The past year has been hard for everyone – and sadly, we cannot blame it on 2020 anymore.
Apart from the viral effect of the pandemic, another virus has threatened Jewish people, and has done for thousands of years – antisemitism.
Since Wiley’s infamous social media tirade last summer, I became increasingly aware the world does not want me for who I am. No one ideology is to blame for this.
It’s only a few months since the Equality and Human Rights Commission concluded the Labour Party broke the law in failing to address and protect Jewish members from antisemitic behaviour.
Barely three weeks have passed since white supremacist rioters stormed the US Capitol building wearing t-shirts emblazoned with “Camp Auschwitz – Work Brings Freedom”.
In the face of all this hatred, I have felt anger and fear, but most of all – pride.
Pride that, by some miracle Jewish people are still here after 3,000 years of violence and genocide. Pride that traditions have continued to persevere in the face of atrocity. But most of all, pride that I am Jewish.
Some might argue that I’m not a traditional Jew.
I haven’t attended Synagogue or kept Shabbat, and only my father is Jewish, when traditionally Judaism followed the mother’s lineage. I am also bisexual, and homophobia has been a big problem within the Jewish community.
However, Judaism is both a religion and an ethnicity. I have dealt with antisemitism and the inter-generational trauma of being a descendant of Holocaust survivors. Having dealt with the pain that comes with being Jewish, I feel that I deserve to feel pride too.
What I have considered to be own Jewishness – is not up for debate with anyone.
My grandfather was arrested during Kristallnacht and sent to a concentration camp, but he managed to escape, thankfully, to the UK before the Final Solution came into action. My great-grandfather was also interned at a concentration camp from 1939 to the end of the war.
It has been a question I often ask myself; whether I’m the granddaughter or great-granddaughter of a Holocaust survivor. I guess it depends on where people believe the Holocaust began. Whether it was the genocide alone, or the events that occurred after the inception of the Third Reich?
What I do believe is that only historians and groups of those affected by the Holocaust have the right to debate such a traumatic subject.
Wiley’s tweets last year, and the spike in antisemitism on social media that followed, caused a real personal mental shift.
Like many Jewish people, I was forced to look back on my life and acknowledge that antisemitism has seemed to follow me, particularly when I was a child. From classmates joking about the Holocaust in primary school, to being compared to The Merchant of Venice villain Shylock, the Jewish moneylender, by bullies in secondary school.
But last summer – during the slight relaxing of lockdown – was the first time I felt physically unsafe as a Jew.
Whilst I was in Bristol collecting what I left in my student housing when I went home for the first national lockdown, Neo-Nazis were counter-protesting against Black Lives Matter in the city centre. Despite my white, or white-passing privilege, I felt I knew exactly what the protesters thought of me.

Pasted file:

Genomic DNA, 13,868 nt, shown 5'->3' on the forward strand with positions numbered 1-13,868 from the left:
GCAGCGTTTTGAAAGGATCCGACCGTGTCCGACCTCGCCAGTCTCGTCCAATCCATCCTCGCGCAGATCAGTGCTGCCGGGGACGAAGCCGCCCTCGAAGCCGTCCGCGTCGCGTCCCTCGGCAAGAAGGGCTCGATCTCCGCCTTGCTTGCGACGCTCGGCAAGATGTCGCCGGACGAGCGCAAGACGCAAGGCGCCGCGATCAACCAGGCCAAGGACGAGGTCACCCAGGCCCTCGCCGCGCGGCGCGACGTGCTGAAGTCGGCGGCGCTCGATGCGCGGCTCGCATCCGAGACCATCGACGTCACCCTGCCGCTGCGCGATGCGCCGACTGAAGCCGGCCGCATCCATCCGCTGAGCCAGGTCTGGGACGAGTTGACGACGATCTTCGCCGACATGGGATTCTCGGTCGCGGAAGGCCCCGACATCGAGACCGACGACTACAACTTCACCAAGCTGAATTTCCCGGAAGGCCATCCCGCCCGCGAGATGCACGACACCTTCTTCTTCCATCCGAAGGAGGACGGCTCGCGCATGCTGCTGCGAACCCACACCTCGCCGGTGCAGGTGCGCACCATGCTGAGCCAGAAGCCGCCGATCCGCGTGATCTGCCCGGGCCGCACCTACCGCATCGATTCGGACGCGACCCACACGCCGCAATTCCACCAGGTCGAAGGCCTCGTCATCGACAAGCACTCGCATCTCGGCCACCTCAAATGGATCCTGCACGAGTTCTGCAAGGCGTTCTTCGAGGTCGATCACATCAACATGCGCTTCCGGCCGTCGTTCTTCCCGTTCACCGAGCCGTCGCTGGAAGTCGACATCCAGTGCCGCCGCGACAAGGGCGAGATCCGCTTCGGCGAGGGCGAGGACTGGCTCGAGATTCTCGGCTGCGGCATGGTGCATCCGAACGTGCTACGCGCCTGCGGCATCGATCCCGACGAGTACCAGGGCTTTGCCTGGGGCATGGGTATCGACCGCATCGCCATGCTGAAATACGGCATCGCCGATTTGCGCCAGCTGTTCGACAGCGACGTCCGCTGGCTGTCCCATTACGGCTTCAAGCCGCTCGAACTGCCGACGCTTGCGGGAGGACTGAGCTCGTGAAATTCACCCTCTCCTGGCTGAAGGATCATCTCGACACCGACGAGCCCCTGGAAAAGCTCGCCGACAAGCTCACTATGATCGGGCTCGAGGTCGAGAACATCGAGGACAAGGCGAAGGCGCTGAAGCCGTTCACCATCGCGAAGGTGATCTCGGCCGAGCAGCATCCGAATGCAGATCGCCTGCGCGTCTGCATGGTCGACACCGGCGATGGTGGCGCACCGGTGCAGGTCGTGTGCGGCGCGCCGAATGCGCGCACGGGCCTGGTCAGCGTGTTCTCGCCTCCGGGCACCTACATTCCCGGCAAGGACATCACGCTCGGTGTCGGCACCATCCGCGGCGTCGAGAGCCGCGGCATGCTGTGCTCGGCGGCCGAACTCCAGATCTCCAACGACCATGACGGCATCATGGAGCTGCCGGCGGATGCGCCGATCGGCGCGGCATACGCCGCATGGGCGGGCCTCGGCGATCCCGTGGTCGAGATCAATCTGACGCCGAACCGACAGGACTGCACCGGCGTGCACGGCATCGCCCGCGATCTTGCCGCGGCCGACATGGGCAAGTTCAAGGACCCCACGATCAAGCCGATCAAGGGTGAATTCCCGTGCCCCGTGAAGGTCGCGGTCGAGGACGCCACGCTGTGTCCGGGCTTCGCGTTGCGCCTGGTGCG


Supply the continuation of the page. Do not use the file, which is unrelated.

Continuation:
My dad and I made sure we left Bristol as quickly as possible – it wasn’t the best end to three great years studying in the city.
Since last year’s eventful summer, I have been actively exploring my Jewishness more than ever, doing so by following Jewish educators and activists on social media. The process has been difficult at times. Learning about Judaism has meant learning about the 3,000 of years of trauma faced and how rampant antisemitism is today.
It means seeing certain friends in a new light, as they speak up for every marginalised group apart from Jews. But it has also been beautiful.
I have felt connected to my ancestors for a long time, both on my Irish mother’s side and my Jewish father’s side. Strengthening the connection with my Jewish ancestors has been one of my highlights in the crap times we’re all living in. Through learning and praying, I have discovered a strength that I didn’t know I had.
I have learned that being Jewish isn’t something to be ashamed of. Instead, we can be proud. Our very existence, despite deadly violence and prejudice for 3,000 years, is a miracle.
I don’t know if I will ever convert to Judaism, but I know if I did convert, I would certainly be pretty relaxed in practicing the religion. But I will always be incredibly proud to be Jewish.
So how will I mark Holocaust Memorial Day?
I intend to wear Mitpachat, a traditional head covering worn by Jewish women, for the day as a way to feel close to and honour my ancestors. I will continue to work from home, and I’ll probably watch Netflix or read in the evening.
Whatever I do, I will be Jewish.
Not just on Holocaust Memorial Day, but for the rest of my life.
Róisín Jacobson (she/her) is a Sociology graduate with a passion for social justice. She works for Ethnic Minorities and Youth Support Team (EYST) as part of their Make Your Mark 2021 campaign, which is working to increase voter turnout among young People of Colour in the Welsh elections this year.